A hero called Wayne
Mech combat does offer an added layer of fun to Lost Planet but wasn’t as exciting as I had hoped. Apart from the ability to jump and hover (which only some of the mechs can do) your mech does essentially what you do as a person. Think of it as something similar to the Power Rangers – you fight for ages with your cool combat skills as a person but then, when things get tough, you jump in your big mech and then fight some more in that – Lost Planet is Power Rangers, minus the dodgy Karate, crappy looking bad guys and cheesy American Teenage heroes.
The hero definitely needs a mention. First off, why did Capcom think calling the lead character Wayne was a good idea? Is it some kind of homage to English footballing starlet Wayne Rooney? Quite probably. Whatever the reason, Wayne, who looks a little bit like an Eskimo, doesn’t really suit his name and I found myself wondering if there really are any Eskimos called Wayne.
So, the story: Wayne is searching for a massive Akrid bug called the Green Eye (no prizes for guessing why it's called that) who killed his Father. He gets picked up by a group of people who are living on the Lost Planet and then, bemusingly, just starts doing everything they tell him to. What’s the first thing you do when you pick up an amnesiac stranger? Ask him to go wandering in a frosty wilderness and kill millions of Akrid and local snow pirates on his own. Didn’t you know that every stranger you find in the snow is a one man killing army? Oh, you didn’t. Well they are, so if you ever find one you know what to do with him.
Who needs a story?
As you can probably tell I wasn’t very impressed by the story. Nor was I particularly impressed with the repetitive nature of missions which, once the first few had been completed, offered nothing particularly unique or exciting. Lost Planet doesn’t really offer any reason to play through the single player game. Even the story is seemingly abandoned, with the game originally stating that only the Akrid have the T-Eng energy that will keep you going. Instead if you kill humans they give up the orange good stuff as well, and even by destroying abandoned cars and canisters you’ll also get energy. Why these cars contain a life-giving energy source is never questioned – it just is.
The games difficulty is also pretty suspect. You’ll probably get about 8-10 hours of playtime out of the single player missions. The time you spend in the game will depend on whether you actually want to fight the enemies, a lot of the time you can just charge through ignoring them. If, however, you decide to fight, you’ll come up against relatively brainless foes that either stand there and shoot in your general direction or just charge at you to attack. If you want to fight your way through the levels you can usually kill everything without too much difficulty. One of the best things I found in the game was charging through a section of the level, getting a whole horde of Akrid chasing me, and then stopping and trying to kill them all at the same time.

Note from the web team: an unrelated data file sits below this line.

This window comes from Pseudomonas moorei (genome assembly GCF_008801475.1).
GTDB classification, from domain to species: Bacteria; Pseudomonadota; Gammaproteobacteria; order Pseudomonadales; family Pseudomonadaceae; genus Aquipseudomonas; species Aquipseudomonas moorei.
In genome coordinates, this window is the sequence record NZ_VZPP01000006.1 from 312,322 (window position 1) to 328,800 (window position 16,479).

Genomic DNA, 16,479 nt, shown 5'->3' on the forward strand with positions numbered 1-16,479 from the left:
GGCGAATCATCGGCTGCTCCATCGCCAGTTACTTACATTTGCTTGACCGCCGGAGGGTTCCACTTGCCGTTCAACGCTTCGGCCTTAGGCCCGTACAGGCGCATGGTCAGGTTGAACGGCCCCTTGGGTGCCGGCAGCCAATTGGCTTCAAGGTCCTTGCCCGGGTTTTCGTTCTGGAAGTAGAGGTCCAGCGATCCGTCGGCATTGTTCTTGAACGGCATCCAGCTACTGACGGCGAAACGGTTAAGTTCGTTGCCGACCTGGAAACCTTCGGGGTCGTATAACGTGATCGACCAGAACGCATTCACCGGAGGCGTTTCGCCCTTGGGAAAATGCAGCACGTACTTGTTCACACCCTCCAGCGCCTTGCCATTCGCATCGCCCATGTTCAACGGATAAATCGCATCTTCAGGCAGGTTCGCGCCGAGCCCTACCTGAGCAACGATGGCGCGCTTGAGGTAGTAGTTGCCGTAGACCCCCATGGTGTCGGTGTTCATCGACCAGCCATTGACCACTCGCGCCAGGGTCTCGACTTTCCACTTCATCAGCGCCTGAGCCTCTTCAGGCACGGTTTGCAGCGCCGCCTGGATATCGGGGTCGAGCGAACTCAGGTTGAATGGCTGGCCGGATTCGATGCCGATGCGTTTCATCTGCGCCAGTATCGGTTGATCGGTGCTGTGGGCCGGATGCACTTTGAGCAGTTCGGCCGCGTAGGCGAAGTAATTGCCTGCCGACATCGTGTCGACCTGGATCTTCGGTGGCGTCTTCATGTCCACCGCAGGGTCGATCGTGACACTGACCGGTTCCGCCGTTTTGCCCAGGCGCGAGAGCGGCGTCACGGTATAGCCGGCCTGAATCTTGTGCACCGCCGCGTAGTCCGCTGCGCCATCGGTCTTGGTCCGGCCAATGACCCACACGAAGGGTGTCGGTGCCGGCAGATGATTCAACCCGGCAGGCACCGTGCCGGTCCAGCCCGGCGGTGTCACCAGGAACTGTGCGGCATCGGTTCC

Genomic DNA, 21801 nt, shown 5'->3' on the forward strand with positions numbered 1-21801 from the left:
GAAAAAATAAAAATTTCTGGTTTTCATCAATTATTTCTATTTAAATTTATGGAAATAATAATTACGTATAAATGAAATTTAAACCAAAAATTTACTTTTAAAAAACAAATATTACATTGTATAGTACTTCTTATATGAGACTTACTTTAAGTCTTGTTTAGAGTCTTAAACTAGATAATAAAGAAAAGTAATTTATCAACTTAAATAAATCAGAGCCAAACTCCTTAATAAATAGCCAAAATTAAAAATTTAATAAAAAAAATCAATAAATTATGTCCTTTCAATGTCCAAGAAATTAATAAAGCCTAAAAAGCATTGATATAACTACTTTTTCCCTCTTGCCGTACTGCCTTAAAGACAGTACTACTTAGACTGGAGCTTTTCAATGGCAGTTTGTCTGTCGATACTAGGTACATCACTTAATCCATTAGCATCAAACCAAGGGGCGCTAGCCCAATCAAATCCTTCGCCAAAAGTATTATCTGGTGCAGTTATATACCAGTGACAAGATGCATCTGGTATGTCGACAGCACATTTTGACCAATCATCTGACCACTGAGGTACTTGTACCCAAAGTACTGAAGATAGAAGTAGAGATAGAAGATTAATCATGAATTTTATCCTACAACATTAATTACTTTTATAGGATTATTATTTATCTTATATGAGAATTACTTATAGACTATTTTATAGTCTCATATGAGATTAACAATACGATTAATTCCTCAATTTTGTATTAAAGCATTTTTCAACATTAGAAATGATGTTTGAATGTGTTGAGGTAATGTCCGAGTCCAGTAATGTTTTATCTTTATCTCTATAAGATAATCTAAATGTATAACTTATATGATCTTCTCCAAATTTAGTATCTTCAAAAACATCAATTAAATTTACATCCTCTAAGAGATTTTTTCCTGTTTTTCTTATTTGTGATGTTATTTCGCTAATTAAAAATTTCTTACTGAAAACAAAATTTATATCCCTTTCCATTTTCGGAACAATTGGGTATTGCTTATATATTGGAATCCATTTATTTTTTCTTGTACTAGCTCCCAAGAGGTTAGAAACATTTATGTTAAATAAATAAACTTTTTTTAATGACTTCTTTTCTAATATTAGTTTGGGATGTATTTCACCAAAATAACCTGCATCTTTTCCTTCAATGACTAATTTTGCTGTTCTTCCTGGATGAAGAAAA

You know things are bad though, when you’re trying to engineer fun within the game. Due to the nature of the single player game I actually thought that it must have been designed to be a multiplayer game – that the single player game had been tacked on. This, unfortunately, is not the case. The multiplayer consists of a death match mode, in which players simply charge for the best weapons (I ended up dead without seeing who shot me more often than not), a capture the flag style game called Post Grab and a kill the fugitive mode in which everyone must attack one person.
Not only are the multiplayer games unoriginal but there also only moderately fun to play. For starters, I found that upon dying there was always a monotonous trip of about a minute or so to get back into the action. Why make an action orientated game so slow? With such a beautiful frame, which Lost Planet quite clearly provides, it would have made so much more sense making the multiplayer feel claustrophobic, so that you saw explosions and fighting as soon as you got into the game, rather than a mile long trek through beautiful but empty valleys.
Lost Planet: Extreme Condition will go down as a game with a lot of possibility, a lot of promise, but one that didn't deliver. Not only has Capcom failed to create an engaging game on a sophisticated level but it has also failed with certain basic design features. Why is my ability to look up towards the sky restricted when half the time I’m required to grapple high objects? Why make a game that focuses on shooting where it automatically targets the enemies if I at least point my weapon in the right direction? It’s these simple flaws, combined with the more complex ones, which limit Lost Planet: Extreme Condition's appeal.
That isn’t to say the game is completely absent of fun. At times the visual appearance of Lost Planet will leave you open jawed and is certainly a demonstration of how great games can look on the new generation of consoles. There are also certain amounts of fun to be had from running around killing millions of things. This fun, however, is of the limited variety and will probably only last a short while. Stamping on a cockroach is great, stamp on a million and you get a sore foot – that just about sums up Lost Planet.